The first time I went to order custom CD’s for one of my albums I found the process overwhelming, and I made a lot of mistakes. Now that i’ve gone through the motions several times I thought i’d document it in the hopes of making your life easier. Here’s the summary of the whole process before we dive deeper.
How to print CD’s for your album:
- Prepare your mixed and mastered album in 16-bit 44.1 kHz format, typically WAV files.
- Find a CD manufacturer and learn about their packaging selections. Look at their artwork templates to see what graphics you need and the rules you have to follow.
- CD’s get cheaper the more copies that you purchase, so order as much as you can justify as long as you know you can sell that many.
- Submit your music files and artwork files according to the manufacturers instructions.
- Wait 2-4 weeks for your CD’s to arrive.
In this blog post i’m going to go over all of this in detail including how much CD’s cost to have made and some manufacturers i’ve personally used.
Once you have your music recorded, mixed and mastered you’ll need to ensure you have the proper files for the compact disc format. If you hired out your mastering then its possible your mastering engineer delivered several types of files or asked you what file types you need.
The standard audio specifications for CD’s is a bit depth of 16-bits and a sample rate of 44.1 kHz. Many CD manufacturers will require you upload to these specifications, and the rest will fix it for you but recommend you do it yourself. You really want to be doing this yourself so you can ensure the final WAV files sound exactly how you want them to.
Its possible if you send a manufacturer 24-bit audio files that the CD will have crackles or glitches after its made – definitely not what you want to have happen! Many disc manufacturers also offer mastering services if you need help with this.
You’ll also need artwork for your packaging, but in the next section we’ll talk about templates and how they work.
Find A Manufacturer
There are hundreds of CD duplication or CD replication manufacturers out there on the market. You’ll ideally want to find one in your home country to reduce shipping costs and avoid import taxes, also to reduce shipping time.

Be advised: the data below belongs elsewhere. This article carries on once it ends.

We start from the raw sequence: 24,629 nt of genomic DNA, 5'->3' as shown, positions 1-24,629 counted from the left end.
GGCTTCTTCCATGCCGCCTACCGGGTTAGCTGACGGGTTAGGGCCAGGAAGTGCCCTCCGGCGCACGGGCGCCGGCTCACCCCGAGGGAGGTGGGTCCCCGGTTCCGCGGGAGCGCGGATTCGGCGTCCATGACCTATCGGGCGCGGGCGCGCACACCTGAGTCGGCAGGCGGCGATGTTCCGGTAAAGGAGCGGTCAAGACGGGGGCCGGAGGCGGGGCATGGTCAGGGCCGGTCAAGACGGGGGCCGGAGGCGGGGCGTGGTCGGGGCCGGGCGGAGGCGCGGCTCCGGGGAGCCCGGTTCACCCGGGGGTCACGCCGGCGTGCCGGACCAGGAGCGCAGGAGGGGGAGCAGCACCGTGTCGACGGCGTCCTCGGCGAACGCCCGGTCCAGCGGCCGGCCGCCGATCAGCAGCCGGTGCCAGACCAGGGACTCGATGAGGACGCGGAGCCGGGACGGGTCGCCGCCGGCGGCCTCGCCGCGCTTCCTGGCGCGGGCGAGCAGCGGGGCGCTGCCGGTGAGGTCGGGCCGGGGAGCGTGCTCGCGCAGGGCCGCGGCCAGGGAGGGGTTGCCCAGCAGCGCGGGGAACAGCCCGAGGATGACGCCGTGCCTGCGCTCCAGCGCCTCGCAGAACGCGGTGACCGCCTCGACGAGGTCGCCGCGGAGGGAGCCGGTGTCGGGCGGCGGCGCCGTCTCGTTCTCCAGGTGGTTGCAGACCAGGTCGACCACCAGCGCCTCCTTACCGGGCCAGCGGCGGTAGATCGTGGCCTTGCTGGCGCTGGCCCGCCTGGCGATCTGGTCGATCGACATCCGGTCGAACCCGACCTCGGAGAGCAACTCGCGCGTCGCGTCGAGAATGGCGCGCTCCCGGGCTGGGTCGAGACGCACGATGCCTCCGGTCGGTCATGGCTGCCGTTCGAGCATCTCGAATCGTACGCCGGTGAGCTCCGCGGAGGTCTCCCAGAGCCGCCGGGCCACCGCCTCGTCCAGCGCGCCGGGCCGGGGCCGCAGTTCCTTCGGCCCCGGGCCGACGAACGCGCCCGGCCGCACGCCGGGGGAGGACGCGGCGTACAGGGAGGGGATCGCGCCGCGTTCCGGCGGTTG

I’m in the USA and i’ve used two companies: Atomic Disc and Disc Makers. Both make high quality products but i’ve found Atomic Disc to be more affordable, as a result i’ve used them much more.
When you find a potential manufacturer you’ll want to check out the types of customization options and package selections they have to offer. Here’s a selection of the package types Atomic Disc offers.
The type of package you choose is entirely up to you. Options like Wallets and Digipacks give you more real estate to place artwork and/or lyrics, but they have a higher price tag. My personal favorite is their Wallet Lites because they allow for plenty of space for artwork and a place to autograph the album, at a price barely more expensive than Jackets (when you order 100 of them the price difference is only $10).
Even inside of Wallet Lites we have some options. Atomic Disc offers graphic design and mastering services if you need help with either of these. You can also add inserts which are basically just squares of card stock that you can have them print custom artwork onto – some ideas for them are if you need more space for lyrics or you want to autograph a band picture.
Formats like Digipacks will allow for 2-disc packages, or the option to have a CD holder as well as a pocket for a booklet or stickers (or whatever else you want to include).
Once you’ve picked a manufacturer you’ll want to find their artwork templates. Artwork templates are a file the manufacturer prepares that you can drop your artwork onto and send back to them to produce. It gives you the control to dictate exactly how each panel of your album and the CD itself will look.
In many cases these will be available in several formats such as Photoshop, Illustrator or just a PDF. Be thorough and make sure you follow the manufacturers guidelines on how to prepare your template file. They will send you a proof before they start making your CD’s to make sure its correct but its best to get it right the first time to avoid delays.
Here’s an example of what an Atomic Disc Wallet Lite template file looks like inside Photoshop: